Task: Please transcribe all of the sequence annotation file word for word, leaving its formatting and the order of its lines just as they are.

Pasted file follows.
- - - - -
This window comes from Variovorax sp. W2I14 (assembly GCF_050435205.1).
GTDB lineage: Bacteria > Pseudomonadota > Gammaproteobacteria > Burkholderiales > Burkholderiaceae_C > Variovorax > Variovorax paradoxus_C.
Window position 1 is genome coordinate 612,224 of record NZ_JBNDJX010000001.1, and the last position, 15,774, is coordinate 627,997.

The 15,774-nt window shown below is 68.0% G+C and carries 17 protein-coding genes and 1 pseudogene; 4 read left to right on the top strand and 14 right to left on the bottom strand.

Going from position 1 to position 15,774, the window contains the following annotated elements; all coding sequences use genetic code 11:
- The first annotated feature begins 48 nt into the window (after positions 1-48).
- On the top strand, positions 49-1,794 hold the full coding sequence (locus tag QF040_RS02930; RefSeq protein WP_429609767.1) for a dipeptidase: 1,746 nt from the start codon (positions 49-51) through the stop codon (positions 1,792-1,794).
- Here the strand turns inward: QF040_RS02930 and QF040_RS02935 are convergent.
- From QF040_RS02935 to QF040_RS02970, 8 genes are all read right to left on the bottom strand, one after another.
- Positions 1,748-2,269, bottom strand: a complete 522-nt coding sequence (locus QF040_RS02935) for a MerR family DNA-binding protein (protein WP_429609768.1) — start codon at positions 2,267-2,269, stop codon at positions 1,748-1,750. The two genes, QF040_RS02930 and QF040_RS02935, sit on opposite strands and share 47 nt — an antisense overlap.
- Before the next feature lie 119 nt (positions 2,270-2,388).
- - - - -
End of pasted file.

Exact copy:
This window comes from Variovorax sp. W2I14 (assembly GCF_050435205.1).
GTDB lineage: Bacteria > Pseudomonadota > Gammaproteobacteria > Burkholderiales > Burkholderiaceae_C > Variovorax > Variovorax paradoxus_C.
Window position 1 is genome coordinate 612,224 of record NZ_JBNDJX010000001.1, and the last position, 15,774, is coordinate 627,997.

The 15,774-nt window shown below is 68.0% G+C and carries 17 protein-coding genes and 1 pseudogene; 4 read left to right on the top strand and 14 right to left on the bottom strand.

Going from position 1 to position 15,774, the window contains the following annotated elements; all coding sequences use genetic code 11:
- The first annotated feature begins 48 nt into the window (after positions 1-48).
- On the top strand, positions 49-1,794 hold the full coding sequence (locus tag QF040_RS02930; RefSeq protein WP_429609767.1) for a dipeptidase: 1,746 nt from the start codon (positions 49-51) through the stop codon (positions 1,792-1,794).
- Here the strand turns inward: QF040_RS02930 and QF040_RS02935 are convergent.
- From QF040_RS02935 to QF040_RS02970, 8 genes are all read right to left on the bottom strand, one after another.
- Positions 1,748-2,269, bottom strand: a complete 522-nt coding sequence (locus QF040_RS02935) for a MerR family DNA-binding protein (protein WP_429609768.1) — start codon at positions 2,267-2,269, stop codon at positions 1,748-1,750. The two genes, QF040_RS02930 and QF040_RS02935, sit on opposite strands and share 47 nt — an antisense overlap.
- Before the next feature lie 119 nt (positions 2,270-2,388).